Nanoparticles, ultrafine particles of 1 to 100 nm in size, show unique optical, electrical, or thermal properties. The recent decade has seen an exponential growth in the fabrication of nanoparticles, commonly termed as engineered nanoparticles (ENPs). Silver nanoparticles (AgNPs) are among the most widely used ENPs. However, concerns have been raised about their safety and potential influence on human health. The potential contribution of AgNPs specifically to obesity as well as the underlying mechanism have not yet been addressed. Yue, Zhao, Wang, et al. studied the in vitro effects of AgNPs on beige adipocyte differentiation and function, as well as their in vivo influence on beige fat and metabolic parameters of mice on a high fat diet. Their results show that AgNPs suppress beige adipocyte development and function. This suggests that environmental exposure with AgNPs may contribute to the obesity epidemic.
Silver nanoparticles inhibit beige fat function and promote adiposity
Objective: Obesity is a complex chronic disease of high prevalence worldwide. Multiple factors play integral roles in obesity development, with rising interest focusing on the contribution of environmental pollutants frequent in modern society. Silver nanoparticles (AgNPs) are widely used for bactericidal purpose in various applications in daily life. However, their potential toxicity and contribution to the obesity epidemic are not clear.
Methods: Beige adipocytes are newly discovered adipocytes characterized by high thermogenic and energy dissipating capacity upon activation and the “browning” process. In the present study, we assess the impact of AgNPs exposure on beige adipocytes differentiation and functionality both in vitro and in vivo. We also systematically investigate the influence of AgNPs on adiposity and metabolic performance in mice, as well as the possible underlying molecular mechanism.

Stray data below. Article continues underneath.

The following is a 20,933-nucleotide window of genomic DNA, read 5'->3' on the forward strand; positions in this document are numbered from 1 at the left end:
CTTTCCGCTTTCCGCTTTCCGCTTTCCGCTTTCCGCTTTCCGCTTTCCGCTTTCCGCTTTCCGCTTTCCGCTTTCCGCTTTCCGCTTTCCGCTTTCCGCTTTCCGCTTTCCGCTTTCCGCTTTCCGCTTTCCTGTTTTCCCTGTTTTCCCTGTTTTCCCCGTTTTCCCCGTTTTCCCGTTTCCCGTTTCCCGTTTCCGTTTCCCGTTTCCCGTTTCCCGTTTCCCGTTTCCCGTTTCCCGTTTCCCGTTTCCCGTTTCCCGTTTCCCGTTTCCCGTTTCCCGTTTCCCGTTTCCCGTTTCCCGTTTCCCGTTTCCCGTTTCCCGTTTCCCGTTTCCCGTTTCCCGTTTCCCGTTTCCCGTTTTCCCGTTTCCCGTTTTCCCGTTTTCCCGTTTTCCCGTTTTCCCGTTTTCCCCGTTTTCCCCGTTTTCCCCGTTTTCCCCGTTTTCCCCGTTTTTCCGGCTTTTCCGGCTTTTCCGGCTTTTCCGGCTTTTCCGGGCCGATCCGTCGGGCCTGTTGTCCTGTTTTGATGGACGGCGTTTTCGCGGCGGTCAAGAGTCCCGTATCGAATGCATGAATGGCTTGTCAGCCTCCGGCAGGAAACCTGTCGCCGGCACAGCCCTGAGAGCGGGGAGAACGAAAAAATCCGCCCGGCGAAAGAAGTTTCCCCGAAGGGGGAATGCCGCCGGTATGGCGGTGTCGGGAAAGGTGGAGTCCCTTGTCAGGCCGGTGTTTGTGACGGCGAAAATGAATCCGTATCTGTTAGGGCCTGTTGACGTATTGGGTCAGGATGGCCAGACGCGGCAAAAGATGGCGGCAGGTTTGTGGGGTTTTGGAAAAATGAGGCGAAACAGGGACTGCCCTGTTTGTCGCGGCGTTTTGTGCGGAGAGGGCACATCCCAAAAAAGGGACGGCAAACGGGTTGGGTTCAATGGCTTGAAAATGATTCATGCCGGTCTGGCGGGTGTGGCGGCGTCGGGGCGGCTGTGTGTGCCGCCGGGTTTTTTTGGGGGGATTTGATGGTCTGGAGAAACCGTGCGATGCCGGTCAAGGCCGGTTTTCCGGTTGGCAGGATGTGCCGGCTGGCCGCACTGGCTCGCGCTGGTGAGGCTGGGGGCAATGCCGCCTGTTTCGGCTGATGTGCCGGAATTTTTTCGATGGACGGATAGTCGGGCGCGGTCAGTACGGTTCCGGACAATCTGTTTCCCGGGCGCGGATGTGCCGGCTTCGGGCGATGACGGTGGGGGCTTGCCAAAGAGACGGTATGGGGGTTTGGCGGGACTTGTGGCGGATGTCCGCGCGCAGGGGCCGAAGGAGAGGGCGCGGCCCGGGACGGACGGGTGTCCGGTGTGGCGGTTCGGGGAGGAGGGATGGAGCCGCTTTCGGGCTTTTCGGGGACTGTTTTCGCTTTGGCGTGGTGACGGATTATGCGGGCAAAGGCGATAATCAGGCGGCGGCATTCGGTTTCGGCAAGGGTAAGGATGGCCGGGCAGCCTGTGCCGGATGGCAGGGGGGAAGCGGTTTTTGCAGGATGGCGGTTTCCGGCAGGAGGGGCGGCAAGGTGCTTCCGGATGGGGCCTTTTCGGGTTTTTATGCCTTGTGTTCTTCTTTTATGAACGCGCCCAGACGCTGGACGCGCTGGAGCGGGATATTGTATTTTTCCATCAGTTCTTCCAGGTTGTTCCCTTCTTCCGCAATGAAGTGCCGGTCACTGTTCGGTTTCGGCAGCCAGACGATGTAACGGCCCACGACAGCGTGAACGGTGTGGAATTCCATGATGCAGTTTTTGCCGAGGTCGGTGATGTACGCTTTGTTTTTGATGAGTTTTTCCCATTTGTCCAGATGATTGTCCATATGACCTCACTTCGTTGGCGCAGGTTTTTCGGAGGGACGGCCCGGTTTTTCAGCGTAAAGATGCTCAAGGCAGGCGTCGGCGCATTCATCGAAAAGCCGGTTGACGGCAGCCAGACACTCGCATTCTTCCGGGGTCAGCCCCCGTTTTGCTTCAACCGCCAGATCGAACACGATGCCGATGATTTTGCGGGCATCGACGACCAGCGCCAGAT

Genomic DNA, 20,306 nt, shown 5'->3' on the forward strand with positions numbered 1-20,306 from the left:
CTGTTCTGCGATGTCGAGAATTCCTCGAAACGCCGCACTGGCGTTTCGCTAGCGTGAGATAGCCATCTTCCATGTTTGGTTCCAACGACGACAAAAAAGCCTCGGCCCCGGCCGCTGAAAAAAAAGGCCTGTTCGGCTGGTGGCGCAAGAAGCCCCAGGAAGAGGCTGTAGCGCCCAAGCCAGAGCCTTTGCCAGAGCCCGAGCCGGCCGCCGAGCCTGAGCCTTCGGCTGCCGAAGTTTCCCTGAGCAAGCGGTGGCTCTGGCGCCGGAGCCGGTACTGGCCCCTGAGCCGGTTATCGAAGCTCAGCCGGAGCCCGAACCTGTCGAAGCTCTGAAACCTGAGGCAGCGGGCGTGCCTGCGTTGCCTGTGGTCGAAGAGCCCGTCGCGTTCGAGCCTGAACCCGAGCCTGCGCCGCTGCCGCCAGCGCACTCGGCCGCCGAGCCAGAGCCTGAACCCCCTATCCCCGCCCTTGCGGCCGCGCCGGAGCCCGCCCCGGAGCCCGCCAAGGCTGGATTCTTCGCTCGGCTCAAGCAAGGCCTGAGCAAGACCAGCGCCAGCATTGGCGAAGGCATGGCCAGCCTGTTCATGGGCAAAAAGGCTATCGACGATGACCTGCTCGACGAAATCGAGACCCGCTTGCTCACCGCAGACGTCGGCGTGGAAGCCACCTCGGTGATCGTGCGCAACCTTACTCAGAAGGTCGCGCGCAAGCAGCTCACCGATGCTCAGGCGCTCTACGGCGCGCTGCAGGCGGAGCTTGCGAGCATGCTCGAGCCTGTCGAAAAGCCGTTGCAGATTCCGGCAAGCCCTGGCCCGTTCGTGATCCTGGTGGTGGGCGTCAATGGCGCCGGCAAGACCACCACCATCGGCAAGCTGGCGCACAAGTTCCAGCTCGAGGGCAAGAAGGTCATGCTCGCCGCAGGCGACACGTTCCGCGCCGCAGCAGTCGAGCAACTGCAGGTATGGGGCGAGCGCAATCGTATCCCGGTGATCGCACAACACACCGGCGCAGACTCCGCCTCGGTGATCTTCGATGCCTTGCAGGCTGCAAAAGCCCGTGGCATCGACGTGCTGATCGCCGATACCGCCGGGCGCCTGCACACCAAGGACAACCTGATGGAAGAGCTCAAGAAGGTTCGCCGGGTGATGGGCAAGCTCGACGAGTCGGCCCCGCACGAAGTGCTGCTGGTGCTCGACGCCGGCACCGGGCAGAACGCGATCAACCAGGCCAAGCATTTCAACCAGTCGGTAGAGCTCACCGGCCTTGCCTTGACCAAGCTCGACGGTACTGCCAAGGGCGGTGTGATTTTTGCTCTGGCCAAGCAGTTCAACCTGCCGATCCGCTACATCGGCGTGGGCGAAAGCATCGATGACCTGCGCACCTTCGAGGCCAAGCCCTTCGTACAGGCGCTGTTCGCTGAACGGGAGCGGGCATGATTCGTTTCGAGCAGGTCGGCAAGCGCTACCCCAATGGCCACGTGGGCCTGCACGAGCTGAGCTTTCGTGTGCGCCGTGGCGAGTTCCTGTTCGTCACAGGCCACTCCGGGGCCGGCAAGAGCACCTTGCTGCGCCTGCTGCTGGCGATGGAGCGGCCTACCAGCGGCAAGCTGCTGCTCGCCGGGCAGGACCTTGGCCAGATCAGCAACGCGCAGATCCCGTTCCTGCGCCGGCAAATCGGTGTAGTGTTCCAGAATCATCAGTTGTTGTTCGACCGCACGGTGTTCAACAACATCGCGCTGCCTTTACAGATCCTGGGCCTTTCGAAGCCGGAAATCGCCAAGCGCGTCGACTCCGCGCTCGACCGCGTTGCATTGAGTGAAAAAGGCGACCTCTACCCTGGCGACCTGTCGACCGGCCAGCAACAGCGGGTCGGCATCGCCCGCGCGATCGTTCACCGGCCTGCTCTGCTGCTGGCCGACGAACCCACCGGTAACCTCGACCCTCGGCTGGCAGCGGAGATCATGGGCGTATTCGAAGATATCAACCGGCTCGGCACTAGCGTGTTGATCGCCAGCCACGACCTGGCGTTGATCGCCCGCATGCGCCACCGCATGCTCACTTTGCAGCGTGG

Results: The results showed that, independent of particle size, AgNPs inhibit the adipogenic, mitochondrial, and thermogenic gene programs of beige adipocytes, thus suppressing their differentiation ability, mitochondrial activity, and thermogenic response. Importantly, exposure to AgNPs in mice suppresses browning gene programs in subcutaneous fat, leading to decreased energy expenditure and increased adiposity in mice. Mechanistically, we found that AgNPs increase reactive oxidative species (ROS) levels and specifically activate MAPK-ERK signaling in beige adipocytes. The negative impacts of AgNPs on beige adipocytes can be ameliorated by antioxidant or ERK inhibitor FR180204 treatment.
Conclusions: Taken together, these results revealed an unexpected role of AgNPs in promoting adiposity through the inhibition of beige adipocyte differentiation and functionality, possibly by disrupting ROS homeostasis and ERK phosphorylation. Future assessments on the health risk of AgNPs applications and their safe dosages are warranted.